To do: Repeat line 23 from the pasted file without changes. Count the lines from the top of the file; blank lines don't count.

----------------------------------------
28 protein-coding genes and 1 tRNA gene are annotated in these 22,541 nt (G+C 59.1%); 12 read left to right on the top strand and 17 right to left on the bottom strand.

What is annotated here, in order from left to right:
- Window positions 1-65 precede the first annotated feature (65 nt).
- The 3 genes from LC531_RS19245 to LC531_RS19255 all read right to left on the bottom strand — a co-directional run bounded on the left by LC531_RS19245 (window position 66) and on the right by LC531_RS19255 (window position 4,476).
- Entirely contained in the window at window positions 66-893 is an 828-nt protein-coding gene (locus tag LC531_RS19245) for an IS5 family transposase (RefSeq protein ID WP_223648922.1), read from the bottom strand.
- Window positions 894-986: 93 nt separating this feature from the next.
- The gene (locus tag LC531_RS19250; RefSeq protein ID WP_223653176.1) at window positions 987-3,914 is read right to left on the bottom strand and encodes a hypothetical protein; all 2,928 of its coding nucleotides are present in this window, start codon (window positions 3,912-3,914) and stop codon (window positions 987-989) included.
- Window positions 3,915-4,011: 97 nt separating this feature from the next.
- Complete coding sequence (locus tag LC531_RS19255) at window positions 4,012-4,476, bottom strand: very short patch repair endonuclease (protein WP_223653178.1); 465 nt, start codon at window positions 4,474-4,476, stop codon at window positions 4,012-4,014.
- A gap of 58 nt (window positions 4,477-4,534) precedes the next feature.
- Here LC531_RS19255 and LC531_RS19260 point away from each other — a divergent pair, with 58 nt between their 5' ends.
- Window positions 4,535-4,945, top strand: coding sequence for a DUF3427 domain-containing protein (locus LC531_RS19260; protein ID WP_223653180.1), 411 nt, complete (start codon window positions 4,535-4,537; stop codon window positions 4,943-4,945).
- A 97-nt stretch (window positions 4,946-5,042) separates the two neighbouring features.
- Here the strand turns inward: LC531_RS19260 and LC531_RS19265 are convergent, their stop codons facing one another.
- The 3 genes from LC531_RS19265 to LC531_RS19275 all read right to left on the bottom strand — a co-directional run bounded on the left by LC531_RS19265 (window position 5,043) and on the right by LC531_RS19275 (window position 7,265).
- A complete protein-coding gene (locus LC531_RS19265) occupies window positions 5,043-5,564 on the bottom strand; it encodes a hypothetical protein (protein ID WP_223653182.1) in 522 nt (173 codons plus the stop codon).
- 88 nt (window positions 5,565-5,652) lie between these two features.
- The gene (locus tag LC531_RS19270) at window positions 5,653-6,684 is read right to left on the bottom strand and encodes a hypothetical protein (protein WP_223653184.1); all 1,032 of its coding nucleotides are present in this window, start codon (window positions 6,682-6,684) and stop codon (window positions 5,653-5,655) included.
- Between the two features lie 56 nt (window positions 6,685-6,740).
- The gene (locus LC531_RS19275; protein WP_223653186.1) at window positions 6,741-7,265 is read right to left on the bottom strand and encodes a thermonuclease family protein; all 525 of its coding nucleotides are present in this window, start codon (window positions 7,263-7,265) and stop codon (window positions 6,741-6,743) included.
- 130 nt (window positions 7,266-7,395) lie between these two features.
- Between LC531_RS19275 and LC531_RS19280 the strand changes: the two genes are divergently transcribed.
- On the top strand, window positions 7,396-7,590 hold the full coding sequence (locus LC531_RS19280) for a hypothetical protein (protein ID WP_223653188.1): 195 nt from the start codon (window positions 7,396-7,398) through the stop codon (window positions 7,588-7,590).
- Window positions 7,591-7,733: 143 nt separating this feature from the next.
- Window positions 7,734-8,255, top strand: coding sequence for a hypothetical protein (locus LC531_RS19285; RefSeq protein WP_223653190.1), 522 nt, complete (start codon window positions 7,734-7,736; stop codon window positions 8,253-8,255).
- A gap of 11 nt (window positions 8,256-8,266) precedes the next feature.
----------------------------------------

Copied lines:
- On the top strand, window positions 7,396-7,590 hold the full coding sequence (locus LC531_RS19280) for a hypothetical protein (protein ID WP_223653188.1): 195 nt from the start codon (window positions 7,396-7,398) through the stop codon (window positions 7,588-7,590).